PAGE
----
- Title: GERMANY: Germany predicts sharp 6.0 percent economic contraction this year.
- Date: 1st May 2009
- Summary: COLOGNE, GERMANY (APRIL 29, 2009) (REUTERS) WIDE OF JOB CENTRE PAN DOWN FRONT OF JOB CENTRE PEOPLE WALKING PAST JOB CENTRE PEOPLE STANDING AT COUNTERS AND WALKING PAST INSIDE JOB CENTRE PEOPLE WALKING INSIDE JOB CENTRE PAN FROM PERSON SITTING AT COMPUTER TO OTHER PEOPLE AT COMPUTERS
- Embargoed: 16th May 2009 13:00
- Location: Germany
- Country: Germany
- Topics: Economic News
- Reuters ID: LVAMATL88XBJPRB5F7M8BK95IUJ
- Story Text: The German government slashed its forecast for the economy on Wednesday (April 29), saying a collapse in exports would lead to a record 6.0 percent contraction in gross domestic product (GDP) this year and only meagre growth in 2010.
The new forecast represents a dramatic downward revision from a projection three months ago that GDP would shrink by 2.25 percent in 2009.
Since then, Germany has seen foreign demand for its products dry up as consumers around the globe rein in spending in the face of the worst economic crisis in 80 years.
"We believe a slight improvement in 2010 of plus 0.5 percent will be possible and achievable," Economy Minister Karl-Theodor zu Guttenberg told reporters.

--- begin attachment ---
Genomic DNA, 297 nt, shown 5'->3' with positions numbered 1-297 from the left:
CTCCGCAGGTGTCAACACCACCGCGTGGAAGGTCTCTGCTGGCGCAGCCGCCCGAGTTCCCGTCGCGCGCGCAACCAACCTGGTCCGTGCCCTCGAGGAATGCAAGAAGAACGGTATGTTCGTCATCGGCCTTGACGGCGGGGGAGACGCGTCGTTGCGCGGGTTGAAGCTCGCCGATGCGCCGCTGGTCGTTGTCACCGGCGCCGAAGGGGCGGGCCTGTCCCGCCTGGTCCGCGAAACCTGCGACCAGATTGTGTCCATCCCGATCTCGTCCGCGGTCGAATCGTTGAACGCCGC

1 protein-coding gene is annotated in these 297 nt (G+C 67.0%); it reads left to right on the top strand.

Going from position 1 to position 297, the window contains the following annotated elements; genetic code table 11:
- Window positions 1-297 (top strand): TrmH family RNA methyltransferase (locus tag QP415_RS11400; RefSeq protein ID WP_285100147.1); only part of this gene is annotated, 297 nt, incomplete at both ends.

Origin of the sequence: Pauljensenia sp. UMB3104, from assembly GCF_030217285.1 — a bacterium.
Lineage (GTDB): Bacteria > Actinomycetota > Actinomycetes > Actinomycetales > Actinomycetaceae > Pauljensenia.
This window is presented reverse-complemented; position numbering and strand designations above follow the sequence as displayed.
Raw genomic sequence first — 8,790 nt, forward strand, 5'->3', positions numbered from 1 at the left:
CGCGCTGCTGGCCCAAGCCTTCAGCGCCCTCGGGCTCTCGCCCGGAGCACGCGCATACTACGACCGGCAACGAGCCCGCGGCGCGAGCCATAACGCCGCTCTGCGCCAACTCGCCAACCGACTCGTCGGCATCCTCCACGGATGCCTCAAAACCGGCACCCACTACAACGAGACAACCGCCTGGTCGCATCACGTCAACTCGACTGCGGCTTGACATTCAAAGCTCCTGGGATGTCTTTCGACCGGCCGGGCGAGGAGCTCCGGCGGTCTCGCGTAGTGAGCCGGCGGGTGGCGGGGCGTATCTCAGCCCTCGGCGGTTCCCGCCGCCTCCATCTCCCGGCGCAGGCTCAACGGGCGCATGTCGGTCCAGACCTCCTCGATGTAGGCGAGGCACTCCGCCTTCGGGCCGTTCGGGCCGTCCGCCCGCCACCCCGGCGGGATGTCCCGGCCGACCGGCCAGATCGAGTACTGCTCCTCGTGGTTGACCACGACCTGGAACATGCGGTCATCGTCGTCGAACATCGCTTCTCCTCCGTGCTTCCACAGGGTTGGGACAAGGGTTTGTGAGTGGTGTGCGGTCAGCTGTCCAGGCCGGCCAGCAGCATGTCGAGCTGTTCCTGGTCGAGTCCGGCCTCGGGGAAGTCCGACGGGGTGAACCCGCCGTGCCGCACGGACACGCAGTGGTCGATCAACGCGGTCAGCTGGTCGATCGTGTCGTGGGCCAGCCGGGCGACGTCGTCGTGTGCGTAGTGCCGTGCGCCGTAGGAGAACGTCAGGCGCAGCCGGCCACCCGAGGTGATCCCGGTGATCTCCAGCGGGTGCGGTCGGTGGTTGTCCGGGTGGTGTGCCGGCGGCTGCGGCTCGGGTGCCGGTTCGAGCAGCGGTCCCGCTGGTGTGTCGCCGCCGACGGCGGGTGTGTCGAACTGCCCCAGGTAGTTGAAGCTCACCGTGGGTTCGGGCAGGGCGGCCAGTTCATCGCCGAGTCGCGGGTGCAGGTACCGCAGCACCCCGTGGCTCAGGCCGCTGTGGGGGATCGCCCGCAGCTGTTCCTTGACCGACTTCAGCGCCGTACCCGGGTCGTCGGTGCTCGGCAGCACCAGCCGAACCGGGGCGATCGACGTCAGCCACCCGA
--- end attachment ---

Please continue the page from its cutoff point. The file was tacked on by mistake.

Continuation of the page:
Berlin now expects exports, which have been the prime driver of growth in Europe's largest economy in recent years, to plunge 18.8 percent in 2009.
The government said that drop was responsible for three-quarters of the
0 percent contraction it expects this year, a result which would easily be Germany's strongest GDP drop since World War Two.
Passersby near Berlin's landmark Brandenburg Gate had different responses who the slump might affect their lives and who was to blame.
One woman, who gave her name as Nicole, said she was not yet worried.
"But you can see around you in your circle of friends that people are affected, for example by a short working week. I am curious to see what arrives," Nicole said.
Ruediger Schmidt, a retired telecommunications worker, said "Who is to blame? I think there are many forces who took a big slice of the cake without having thought at all about what kind of consequences it could have."
24-year-old political science student Robert, who works part-time cycling tourists around the German capital in a "bicycle taxi," said "we could even be affected by this if people think they can't afford a weekend in Berlin anymore."
"So if there is a drop in tourists, that could have an effect," Robert said as he was waiting for passengers, studying for his next exam.
The new estimate brings the government in line with other independent forecasters. Last week a group of leading economic institutes also forecast a 2009 contraction of 6.0 percent for Germany.
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